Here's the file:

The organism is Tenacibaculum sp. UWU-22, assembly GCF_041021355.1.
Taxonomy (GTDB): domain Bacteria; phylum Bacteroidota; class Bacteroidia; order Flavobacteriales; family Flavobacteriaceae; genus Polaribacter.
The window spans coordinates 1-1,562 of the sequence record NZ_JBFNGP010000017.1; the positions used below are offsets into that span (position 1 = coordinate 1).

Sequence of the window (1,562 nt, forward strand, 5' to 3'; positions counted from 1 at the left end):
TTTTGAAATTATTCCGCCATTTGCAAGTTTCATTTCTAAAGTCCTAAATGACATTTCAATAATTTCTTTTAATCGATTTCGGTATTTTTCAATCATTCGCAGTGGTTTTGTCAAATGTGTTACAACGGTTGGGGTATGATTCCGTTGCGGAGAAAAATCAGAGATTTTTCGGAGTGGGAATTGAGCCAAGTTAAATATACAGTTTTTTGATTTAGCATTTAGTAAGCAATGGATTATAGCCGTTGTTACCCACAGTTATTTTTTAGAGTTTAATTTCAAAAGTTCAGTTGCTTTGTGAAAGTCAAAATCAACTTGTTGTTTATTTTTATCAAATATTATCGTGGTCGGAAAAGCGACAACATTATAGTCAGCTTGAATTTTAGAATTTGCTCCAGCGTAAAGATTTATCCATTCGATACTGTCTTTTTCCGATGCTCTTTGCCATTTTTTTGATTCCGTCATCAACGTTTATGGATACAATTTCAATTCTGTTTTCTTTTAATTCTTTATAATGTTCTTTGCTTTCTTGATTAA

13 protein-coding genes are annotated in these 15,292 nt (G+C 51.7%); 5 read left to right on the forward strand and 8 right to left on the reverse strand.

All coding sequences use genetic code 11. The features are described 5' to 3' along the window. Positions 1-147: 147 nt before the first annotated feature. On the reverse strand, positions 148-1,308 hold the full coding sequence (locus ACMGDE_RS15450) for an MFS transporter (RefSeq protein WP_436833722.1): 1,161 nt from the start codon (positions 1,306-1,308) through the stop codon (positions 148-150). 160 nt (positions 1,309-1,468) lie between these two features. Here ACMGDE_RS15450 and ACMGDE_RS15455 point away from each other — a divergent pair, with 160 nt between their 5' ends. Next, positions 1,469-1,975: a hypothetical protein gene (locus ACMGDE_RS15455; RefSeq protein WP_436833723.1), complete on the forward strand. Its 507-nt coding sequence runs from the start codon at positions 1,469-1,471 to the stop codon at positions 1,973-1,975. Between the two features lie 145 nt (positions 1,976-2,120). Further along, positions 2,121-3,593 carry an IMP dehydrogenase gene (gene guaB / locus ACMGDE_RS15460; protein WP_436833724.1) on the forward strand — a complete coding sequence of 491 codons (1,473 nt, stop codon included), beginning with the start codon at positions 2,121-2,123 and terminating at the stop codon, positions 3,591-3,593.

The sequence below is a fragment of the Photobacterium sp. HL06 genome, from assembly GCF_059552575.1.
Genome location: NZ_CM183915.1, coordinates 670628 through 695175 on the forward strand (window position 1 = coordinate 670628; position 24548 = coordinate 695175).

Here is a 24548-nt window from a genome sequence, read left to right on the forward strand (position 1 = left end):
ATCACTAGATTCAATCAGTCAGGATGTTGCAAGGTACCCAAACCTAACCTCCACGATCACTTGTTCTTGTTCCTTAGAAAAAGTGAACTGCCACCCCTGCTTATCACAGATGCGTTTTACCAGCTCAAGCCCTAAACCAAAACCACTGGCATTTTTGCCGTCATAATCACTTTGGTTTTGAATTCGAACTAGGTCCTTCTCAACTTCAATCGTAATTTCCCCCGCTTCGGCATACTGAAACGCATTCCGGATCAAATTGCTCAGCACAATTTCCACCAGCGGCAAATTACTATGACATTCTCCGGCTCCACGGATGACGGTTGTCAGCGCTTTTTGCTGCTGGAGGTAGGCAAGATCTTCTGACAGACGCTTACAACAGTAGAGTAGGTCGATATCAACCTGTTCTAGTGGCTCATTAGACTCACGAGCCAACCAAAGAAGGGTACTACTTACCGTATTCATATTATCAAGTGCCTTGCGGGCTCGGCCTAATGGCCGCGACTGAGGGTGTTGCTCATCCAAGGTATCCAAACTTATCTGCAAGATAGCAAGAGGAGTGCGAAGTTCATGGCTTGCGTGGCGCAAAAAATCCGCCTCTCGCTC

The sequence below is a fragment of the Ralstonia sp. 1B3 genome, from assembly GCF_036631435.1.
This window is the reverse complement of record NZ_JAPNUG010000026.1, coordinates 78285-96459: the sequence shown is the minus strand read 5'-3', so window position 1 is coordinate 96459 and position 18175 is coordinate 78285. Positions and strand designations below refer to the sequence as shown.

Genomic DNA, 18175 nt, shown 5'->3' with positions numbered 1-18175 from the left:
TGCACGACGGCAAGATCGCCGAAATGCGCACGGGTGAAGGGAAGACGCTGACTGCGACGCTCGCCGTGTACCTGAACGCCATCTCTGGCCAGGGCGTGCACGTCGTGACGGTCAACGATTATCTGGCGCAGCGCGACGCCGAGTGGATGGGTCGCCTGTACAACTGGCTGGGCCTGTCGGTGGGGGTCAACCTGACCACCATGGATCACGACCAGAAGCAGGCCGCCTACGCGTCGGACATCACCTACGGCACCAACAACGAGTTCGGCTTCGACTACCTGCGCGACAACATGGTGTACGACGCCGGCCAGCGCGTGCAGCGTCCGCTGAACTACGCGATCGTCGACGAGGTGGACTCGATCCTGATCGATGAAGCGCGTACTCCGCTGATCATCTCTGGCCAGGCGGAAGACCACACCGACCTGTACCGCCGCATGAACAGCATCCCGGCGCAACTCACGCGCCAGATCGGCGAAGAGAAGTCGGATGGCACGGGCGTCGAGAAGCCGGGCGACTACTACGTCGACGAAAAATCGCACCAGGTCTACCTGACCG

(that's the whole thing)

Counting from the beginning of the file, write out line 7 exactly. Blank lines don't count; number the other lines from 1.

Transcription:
All coding sequences use genetic code 11. The features are described 5' to 3' along the window. Positions 1-147: 147 nt before the first annotated feature. On the reverse strand, positions 148-1,308 hold the full coding sequence (locus ACMGDE_RS15450) for an MFS transporter (RefSeq protein WP_436833722.1): 1,161 nt from the start codon (positions 1,306-1,308) through the stop codon (positions 148-150). 160 nt (positions 1,309-1,468) lie between these two features. Here ACMGDE_RS15450 and ACMGDE_RS15455 point away from each other — a divergent pair, with 160 nt between their 5' ends. Next, positions 1,469-1,975: a hypothetical protein gene (locus ACMGDE_RS15455; RefSeq protein WP_436833723.1), complete on the forward strand. Its 507-nt coding sequence runs from the start codon at positions 1,469-1,471 to the stop codon at positions 1,973-1,975. Between the two features lie 145 nt (positions 1,976-2,120). Further along, positions 2,121-3,593 carry an IMP dehydrogenase gene (gene guaB / locus ACMGDE_RS15460; protein WP_436833724.1) on the forward strand — a complete coding sequence of 491 codons (1,473 nt, stop codon included), beginning with the start codon at positions 2,121-2,123 and terminating at the stop codon, positions 3,591-3,593.